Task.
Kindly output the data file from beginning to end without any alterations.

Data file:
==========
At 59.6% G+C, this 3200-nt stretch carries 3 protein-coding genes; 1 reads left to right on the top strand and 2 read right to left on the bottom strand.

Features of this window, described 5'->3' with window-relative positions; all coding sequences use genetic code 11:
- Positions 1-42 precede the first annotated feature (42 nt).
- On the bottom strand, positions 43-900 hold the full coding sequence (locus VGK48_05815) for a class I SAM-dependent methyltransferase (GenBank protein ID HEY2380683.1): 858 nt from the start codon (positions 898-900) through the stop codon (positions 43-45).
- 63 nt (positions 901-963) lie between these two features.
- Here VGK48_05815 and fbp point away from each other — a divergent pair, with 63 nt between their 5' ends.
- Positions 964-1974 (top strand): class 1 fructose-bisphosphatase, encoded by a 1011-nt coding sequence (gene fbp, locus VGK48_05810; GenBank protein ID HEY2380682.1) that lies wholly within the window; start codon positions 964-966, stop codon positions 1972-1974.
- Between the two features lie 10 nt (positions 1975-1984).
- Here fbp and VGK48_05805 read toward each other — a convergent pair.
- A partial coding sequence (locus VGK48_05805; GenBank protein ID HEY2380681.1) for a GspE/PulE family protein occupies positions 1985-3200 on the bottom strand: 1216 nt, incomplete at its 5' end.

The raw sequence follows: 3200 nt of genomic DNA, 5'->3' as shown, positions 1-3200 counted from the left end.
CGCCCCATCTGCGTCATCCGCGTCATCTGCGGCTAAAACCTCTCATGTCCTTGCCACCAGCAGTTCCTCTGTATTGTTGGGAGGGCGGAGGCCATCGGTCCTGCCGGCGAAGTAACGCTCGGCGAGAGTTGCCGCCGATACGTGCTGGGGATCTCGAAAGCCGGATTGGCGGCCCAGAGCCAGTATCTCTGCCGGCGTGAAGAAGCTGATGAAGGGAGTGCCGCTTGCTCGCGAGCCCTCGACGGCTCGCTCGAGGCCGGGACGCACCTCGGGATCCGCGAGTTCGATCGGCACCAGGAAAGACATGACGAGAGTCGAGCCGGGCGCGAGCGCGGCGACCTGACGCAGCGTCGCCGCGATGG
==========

At 59.6% G+C, this 3200-nt stretch carries 3 protein-coding genes; 1 reads left to right on the top strand and 2 read right to left on the bottom strand.

Features of this window, described 5'->3' with window-relative positions; all coding sequences use genetic code 11:
- Positions 1-42 precede the first annotated feature (42 nt).
- On the bottom strand, positions 43-900 hold the full coding sequence (locus VGK48_05815) for a class I SAM-dependent methyltransferase (GenBank protein ID HEY2380683.1): 858 nt from the start codon (positions 898-900) through the stop codon (positions 43-45).
- 63 nt (positions 901-963) lie between these two features.
- Here VGK48_05815 and fbp point away from each other — a divergent pair, with 63 nt between their 5' ends.
- Positions 964-1974 (top strand): class 1 fructose-bisphosphatase, encoded by a 1011-nt coding sequence (gene fbp, locus VGK48_05810; GenBank protein ID HEY2380682.1) that lies wholly within the window; start codon positions 964-966, stop codon positions 1972-1974.
- Between the two features lie 10 nt (positions 1975-1984).
- Here fbp and VGK48_05805 read toward each other — a convergent pair.
- A partial coding sequence (locus VGK48_05805; GenBank protein ID HEY2380681.1) for a GspE/PulE family protein occupies positions 1985-3200 on the bottom strand: 1216 nt, incomplete at its 5' end.

The raw sequence follows: 3200 nt of genomic DNA, 5'->3' as shown, positions 1-3200 counted from the left end.
CGCCCCATCTGCGTCATCCGCGTCATCTGCGGCTAAAACCTCTCATGTCCTTGCCACCAGCAGTTCCTCTGTATTGTTGGGAGGGCGGAGGCCATCGGTCCTGCCGGCGAAGTAACGCTCGGCGAGAGTTGCCGCCGATACGTGCTGGGGATCTCGAAAGCCGGATTGGCGGCCCAGAGCCAGTATCTCTGCCGGCGTGAAGAAGCTGATGAAGGGAGTGCCGCTTGCTCGCGAGCCCTCGACGGCTCGCTCGAGGCCGGGACGCACCTCGGGATCCGCGAGTTCGATCGGCACCAGGAAAGACATGACGAGAGTCGAGCCGGGCGCGAGCGCGGCGACCTGACGCAGCGTCGCCGCGATGG